15. Where the staff keeps learning, too
No one knows a school as well as someone that works there and interacts with all the groups on campus; students, parents, teachers, and administrators. The TL will often be the most logical person to attend train-the-trainer meetings and bring information back to provide onsite professional development and follow up. The TL will serve as an “on-call” member of all site PLCs, and that way teachers can request training they need at any time during the year.
16. Parents as educational partners
Parent-teacher interactions in virtual reality (teleconferencing, email, and digital access to learning resources) will encourage relationship building; changing from a few annual encounters at events like curriculum night, conferencing, and open house to an enduring partnership for creating the best instructional plan for students. Parents will drive schools to become ever more tech integrated.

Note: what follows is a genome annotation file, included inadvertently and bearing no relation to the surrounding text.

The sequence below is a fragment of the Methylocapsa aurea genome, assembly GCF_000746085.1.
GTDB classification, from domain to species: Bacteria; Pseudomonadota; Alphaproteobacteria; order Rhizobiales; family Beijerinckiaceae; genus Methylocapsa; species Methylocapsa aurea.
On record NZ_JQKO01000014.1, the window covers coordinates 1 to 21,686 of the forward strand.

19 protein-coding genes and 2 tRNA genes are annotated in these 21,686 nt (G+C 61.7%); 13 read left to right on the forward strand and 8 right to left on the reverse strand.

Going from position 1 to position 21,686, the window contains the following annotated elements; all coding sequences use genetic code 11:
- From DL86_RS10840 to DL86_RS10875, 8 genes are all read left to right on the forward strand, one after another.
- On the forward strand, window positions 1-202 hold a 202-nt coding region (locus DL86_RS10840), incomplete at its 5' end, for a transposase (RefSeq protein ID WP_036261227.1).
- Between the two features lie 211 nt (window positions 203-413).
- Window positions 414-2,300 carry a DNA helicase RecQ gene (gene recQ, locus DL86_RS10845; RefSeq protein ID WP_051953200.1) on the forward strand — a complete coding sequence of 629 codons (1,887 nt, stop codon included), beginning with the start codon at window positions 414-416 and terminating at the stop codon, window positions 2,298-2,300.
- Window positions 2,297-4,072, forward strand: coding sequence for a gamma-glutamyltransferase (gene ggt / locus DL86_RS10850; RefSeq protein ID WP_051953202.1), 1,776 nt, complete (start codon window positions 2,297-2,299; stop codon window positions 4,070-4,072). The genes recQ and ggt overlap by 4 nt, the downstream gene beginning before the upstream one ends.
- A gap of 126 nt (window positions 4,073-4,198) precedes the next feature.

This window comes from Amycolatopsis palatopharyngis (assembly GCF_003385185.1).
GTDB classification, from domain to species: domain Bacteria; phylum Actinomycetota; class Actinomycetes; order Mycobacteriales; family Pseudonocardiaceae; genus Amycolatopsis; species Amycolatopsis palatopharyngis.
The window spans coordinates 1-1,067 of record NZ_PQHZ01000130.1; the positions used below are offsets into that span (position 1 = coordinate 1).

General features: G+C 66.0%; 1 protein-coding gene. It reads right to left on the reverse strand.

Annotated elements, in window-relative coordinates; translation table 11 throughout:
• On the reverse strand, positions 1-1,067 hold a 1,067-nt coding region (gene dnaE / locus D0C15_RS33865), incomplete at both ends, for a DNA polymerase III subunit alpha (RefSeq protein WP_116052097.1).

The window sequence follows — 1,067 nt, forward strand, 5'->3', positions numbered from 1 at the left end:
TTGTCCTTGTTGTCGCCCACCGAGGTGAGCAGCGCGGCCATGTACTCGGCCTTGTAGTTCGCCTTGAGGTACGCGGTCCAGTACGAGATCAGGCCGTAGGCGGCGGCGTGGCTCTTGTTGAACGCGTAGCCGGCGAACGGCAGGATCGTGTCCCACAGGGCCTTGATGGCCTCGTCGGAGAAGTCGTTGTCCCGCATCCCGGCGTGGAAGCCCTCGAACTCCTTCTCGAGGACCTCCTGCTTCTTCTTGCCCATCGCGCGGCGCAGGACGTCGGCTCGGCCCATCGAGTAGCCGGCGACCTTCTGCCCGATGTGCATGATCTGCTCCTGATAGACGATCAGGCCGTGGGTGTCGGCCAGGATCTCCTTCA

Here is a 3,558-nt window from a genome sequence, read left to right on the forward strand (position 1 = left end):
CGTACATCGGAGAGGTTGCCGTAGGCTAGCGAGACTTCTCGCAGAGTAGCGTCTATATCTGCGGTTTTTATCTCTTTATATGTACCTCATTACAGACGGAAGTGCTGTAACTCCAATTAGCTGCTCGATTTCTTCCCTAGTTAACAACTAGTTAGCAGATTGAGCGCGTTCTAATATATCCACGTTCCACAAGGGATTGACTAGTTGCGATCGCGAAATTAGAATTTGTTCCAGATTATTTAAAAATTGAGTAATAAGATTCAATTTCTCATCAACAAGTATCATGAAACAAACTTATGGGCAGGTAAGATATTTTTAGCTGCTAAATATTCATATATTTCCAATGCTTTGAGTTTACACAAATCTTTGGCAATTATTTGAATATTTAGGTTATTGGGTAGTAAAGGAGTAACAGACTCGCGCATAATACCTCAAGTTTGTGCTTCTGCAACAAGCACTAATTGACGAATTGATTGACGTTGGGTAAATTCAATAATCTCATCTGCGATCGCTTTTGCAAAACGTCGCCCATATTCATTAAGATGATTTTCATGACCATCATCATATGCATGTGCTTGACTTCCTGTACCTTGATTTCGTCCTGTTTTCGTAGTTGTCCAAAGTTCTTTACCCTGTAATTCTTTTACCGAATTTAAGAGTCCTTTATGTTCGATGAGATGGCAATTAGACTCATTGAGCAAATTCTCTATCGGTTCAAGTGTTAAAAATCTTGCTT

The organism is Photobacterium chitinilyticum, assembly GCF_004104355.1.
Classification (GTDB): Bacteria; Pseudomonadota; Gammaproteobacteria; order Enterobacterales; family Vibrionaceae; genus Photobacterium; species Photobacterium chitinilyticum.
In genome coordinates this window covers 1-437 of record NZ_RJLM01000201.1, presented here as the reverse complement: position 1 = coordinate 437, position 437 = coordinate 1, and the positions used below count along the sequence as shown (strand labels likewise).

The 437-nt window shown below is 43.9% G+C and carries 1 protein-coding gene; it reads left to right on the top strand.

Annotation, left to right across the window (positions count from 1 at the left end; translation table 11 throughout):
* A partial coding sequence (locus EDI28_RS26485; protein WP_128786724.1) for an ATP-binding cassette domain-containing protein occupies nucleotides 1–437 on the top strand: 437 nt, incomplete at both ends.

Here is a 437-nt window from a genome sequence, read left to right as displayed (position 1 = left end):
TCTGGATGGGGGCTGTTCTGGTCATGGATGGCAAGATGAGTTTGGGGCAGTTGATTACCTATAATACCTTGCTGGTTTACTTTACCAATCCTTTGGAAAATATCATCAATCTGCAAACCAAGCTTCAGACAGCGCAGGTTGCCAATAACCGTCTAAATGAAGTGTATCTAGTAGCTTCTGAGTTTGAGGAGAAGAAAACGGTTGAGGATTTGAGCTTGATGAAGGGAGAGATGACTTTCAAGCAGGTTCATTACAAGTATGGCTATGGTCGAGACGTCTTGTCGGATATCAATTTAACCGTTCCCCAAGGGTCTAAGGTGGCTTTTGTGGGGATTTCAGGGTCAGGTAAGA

17. Batch mentality will be minimized
Master schedules will become more flexible by necessity. While Kindergarten and first grade may still look and feel like it does today, with structured start and end times, recess periods, and meal breaks, beginning in second grade students may come to school based on the times that prove manageable for teachers, students, and parents. Students will have access to the cafeteria when they are hungry, access to the Health Office if they get sick, hurt or need medication, access to the iCenter when they need somewhere to work independently or need additional support, and access to a variety of other activities based on their interests and abilities. These ancillary services will be seen as central to the reason students need to be on campus at all, and will be a marketing point that sells one school over another. The more rigid the program, the less attractive it will be to the parents and students, so the regimented system in place now would seem impossibly inappropriate.